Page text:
Adam Nayman on Star 80
In Sweet Charity and Cabaret, Bob Fosse’s heroines live to fight—and sing—another day: to live, in the words of Shirley MacLaine’s indomitable taxi dancer, “hopefully ever after.” In 1983’s Star 80, Dorothy Stratten (Mariel Hemingway) exits this world naked and face down in a pool of her own blood, killed by her estranged husband, Paul Snider (Eric Roberts), in the midst of their latest attempted reconciliation. The last moments of Fosse’s last film (he died in 1987) feel like a logical endpoint in the career of an artist who regarded show business with a wary eye; after a bloody, distanced tableaux of two people destroyed by their starry-eyed aspirations, was there really anything left to say?
The brutality of the film’s conclusion is not strictly an artistic choice, of course. Star 80 is famously based on a true story—more specially, on Teresa Carpenter's award-winning Village Voice article “Death of a Playmate,” which fleshed out a story made familiar by the headlines: nightclub promoter kills his famous, Hugh Hefner-approved girlfriend—and then himself—in a fit of sick, desperate jealousy. Parker’s piece sketched portraits of Snider as a hustling sociopath and Stratten as a nice, naive Canadian girl who became a victim of both her own nascent celebrity and her apparently bottomless capacity for forgiveness.
This material had already been covered in the 1981 TV movie Death of a Centerfold when Fosse got to it; Star 80 was intended not as a pile-on but as a more artistic treatment that would get beyond the facts and into the psychology of the participants. This was Fosse’s first mistake—not the approach, but the idea that he was the man for the job. His legacy will be as the man who dragged Broadway choreography high kicking and screaming into the late twentieth century, replacing the coy, suggestive movements of “classic” stage musicals with a kind of proto bump and grind. This gleefully sleazy attitude was not without ambivalence, which is maybe why he made Lenny (a movie about an artist who did what he wanted without fear of reprisal and didn’t live to enjoy it) and definitely why he made All That Jazz (an autobiographical exercise that saw Fellini’s 8 1/2 and raised it several grueling open-heart surgery scenes).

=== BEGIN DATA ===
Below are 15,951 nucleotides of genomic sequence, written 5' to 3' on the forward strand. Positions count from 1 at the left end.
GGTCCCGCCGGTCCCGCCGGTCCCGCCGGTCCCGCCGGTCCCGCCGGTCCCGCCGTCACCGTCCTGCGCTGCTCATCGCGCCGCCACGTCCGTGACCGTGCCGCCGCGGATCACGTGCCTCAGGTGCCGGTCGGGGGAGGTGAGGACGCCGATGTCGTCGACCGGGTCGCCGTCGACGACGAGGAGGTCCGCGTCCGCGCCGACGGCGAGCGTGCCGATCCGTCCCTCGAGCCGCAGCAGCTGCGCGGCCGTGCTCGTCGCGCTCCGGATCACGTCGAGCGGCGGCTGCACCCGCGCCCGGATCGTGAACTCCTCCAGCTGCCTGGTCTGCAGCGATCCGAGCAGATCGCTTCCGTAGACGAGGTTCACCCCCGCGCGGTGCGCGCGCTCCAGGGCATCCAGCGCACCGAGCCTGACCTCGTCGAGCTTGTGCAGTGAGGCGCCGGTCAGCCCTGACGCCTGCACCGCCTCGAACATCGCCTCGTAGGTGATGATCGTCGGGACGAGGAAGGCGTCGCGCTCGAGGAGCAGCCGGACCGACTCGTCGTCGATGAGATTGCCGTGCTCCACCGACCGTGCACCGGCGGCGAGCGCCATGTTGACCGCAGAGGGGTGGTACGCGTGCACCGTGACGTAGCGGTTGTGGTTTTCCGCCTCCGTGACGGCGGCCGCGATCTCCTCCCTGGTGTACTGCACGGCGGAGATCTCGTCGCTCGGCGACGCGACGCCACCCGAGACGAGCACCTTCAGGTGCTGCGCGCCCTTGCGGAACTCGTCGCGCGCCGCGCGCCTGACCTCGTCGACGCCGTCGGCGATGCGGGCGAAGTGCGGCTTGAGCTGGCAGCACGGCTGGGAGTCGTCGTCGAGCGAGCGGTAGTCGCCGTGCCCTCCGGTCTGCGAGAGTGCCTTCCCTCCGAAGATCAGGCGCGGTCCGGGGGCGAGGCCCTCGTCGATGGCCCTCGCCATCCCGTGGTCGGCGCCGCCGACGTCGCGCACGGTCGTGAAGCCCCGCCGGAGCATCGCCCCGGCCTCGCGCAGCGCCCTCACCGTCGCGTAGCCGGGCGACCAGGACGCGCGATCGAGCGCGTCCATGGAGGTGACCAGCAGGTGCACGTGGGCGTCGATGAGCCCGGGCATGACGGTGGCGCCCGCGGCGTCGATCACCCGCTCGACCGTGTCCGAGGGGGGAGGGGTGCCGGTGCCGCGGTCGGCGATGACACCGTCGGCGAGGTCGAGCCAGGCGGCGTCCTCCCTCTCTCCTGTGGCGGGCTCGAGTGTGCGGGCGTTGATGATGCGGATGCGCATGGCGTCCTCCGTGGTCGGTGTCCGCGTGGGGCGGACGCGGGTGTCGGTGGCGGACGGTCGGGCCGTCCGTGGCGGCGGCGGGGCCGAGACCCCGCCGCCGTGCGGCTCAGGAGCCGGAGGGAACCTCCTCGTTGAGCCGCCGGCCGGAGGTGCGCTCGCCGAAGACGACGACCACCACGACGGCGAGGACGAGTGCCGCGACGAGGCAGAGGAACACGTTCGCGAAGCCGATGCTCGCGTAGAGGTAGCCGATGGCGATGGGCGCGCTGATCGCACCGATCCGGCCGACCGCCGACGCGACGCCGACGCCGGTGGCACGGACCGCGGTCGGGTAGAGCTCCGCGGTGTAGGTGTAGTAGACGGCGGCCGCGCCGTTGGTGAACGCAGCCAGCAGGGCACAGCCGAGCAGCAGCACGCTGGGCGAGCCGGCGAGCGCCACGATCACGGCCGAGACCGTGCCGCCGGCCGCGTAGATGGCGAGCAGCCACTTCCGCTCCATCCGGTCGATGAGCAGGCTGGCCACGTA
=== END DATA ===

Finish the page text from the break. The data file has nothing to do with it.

All That Jazz is laced with disgust—for filmmaking, for show business, the whole rotten, decadent thing, but it’s also suffused with joy. Its tacky excesses—like Jessica Lange as a beatific Angel of Death figure—feel like an outgrowth of an artist’s actual sensibility. All That Jazz reaches out; Star 80 is cut off from the things that made him a preternaturally assured director despite his lack of formal training (remember that he beat Francis Ford Coppola for the best director Academy Award the year of The Godfather). Fosse’s exuberance, his sense of showmanship, his love of performers—these things aren’t absent in Star 80, but they’re inverted so that strengths become weaknesses. The film is desultory, employing aggressive editing not for exhilaration but in the service of sensory assault. It entraps its actors rather than letting them achieve liftoff. Cabaret and All That Jazz have urgency; Star 80 feels like a movie Fosse stopped wanting to make almost immediately after he rolled camera.